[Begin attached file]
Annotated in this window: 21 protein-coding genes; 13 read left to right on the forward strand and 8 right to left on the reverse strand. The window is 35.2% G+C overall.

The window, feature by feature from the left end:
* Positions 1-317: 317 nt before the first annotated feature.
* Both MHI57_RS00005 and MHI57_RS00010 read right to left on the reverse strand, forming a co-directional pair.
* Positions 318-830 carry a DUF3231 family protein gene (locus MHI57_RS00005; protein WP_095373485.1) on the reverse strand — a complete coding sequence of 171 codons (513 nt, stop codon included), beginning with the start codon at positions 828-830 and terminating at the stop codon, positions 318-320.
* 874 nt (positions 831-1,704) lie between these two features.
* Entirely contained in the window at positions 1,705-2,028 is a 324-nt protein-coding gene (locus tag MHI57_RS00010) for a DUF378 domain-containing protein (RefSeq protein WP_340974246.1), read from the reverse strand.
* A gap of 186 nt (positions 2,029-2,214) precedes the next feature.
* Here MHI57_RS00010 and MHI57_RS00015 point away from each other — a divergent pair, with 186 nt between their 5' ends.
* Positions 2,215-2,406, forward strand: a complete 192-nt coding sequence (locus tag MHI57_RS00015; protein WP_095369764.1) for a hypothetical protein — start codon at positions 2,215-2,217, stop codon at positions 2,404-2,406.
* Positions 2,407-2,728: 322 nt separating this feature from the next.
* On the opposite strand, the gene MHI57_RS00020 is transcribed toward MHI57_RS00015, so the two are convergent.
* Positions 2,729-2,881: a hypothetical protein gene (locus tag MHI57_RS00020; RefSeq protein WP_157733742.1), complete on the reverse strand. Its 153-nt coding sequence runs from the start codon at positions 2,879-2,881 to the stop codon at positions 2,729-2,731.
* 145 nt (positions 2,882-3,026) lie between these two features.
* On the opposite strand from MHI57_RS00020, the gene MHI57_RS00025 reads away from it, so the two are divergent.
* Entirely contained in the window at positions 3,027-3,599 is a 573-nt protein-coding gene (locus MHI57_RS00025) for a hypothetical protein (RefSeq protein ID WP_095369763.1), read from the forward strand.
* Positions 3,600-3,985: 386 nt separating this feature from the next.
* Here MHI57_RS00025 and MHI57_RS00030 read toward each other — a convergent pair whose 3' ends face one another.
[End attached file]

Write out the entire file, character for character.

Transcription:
Annotated in this window: 21 protein-coding genes; 13 read left to right on the forward strand and 8 right to left on the reverse strand. The window is 35.2% G+C overall.

The window, feature by feature from the left end:
* Positions 1-317: 317 nt before the first annotated feature.
* Both MHI57_RS00005 and MHI57_RS00010 read right to left on the reverse strand, forming a co-directional pair.
* Positions 318-830 carry a DUF3231 family protein gene (locus MHI57_RS00005; protein WP_095373485.1) on the reverse strand — a complete coding sequence of 171 codons (513 nt, stop codon included), beginning with the start codon at positions 828-830 and terminating at the stop codon, positions 318-320.
* 874 nt (positions 831-1,704) lie between these two features.
* Entirely contained in the window at positions 1,705-2,028 is a 324-nt protein-coding gene (locus tag MHI57_RS00010) for a DUF378 domain-containing protein (RefSeq protein WP_340974246.1), read from the reverse strand.
* A gap of 186 nt (positions 2,029-2,214) precedes the next feature.
* Here MHI57_RS00010 and MHI57_RS00015 point away from each other — a divergent pair, with 186 nt between their 5' ends.
* Positions 2,215-2,406, forward strand: a complete 192-nt coding sequence (locus tag MHI57_RS00015; protein WP_095369764.1) for a hypothetical protein — start codon at positions 2,215-2,217, stop codon at positions 2,404-2,406.
* Positions 2,407-2,728: 322 nt separating this feature from the next.
* On the opposite strand, the gene MHI57_RS00020 is transcribed toward MHI57_RS00015, so the two are convergent.
* Positions 2,729-2,881: a hypothetical protein gene (locus tag MHI57_RS00020; RefSeq protein WP_157733742.1), complete on the reverse strand. Its 153-nt coding sequence runs from the start codon at positions 2,879-2,881 to the stop codon at positions 2,729-2,731.
* 145 nt (positions 2,882-3,026) lie between these two features.
* On the opposite strand from MHI57_RS00020, the gene MHI57_RS00025 reads away from it, so the two are divergent.
* Entirely contained in the window at positions 3,027-3,599 is a 573-nt protein-coding gene (locus MHI57_RS00025) for a hypothetical protein (RefSeq protein ID WP_095369763.1), read from the forward strand.
* Positions 3,600-3,985: 386 nt separating this feature from the next.
* Here MHI57_RS00025 and MHI57_RS00030 read toward each other — a convergent pair whose 3' ends face one another.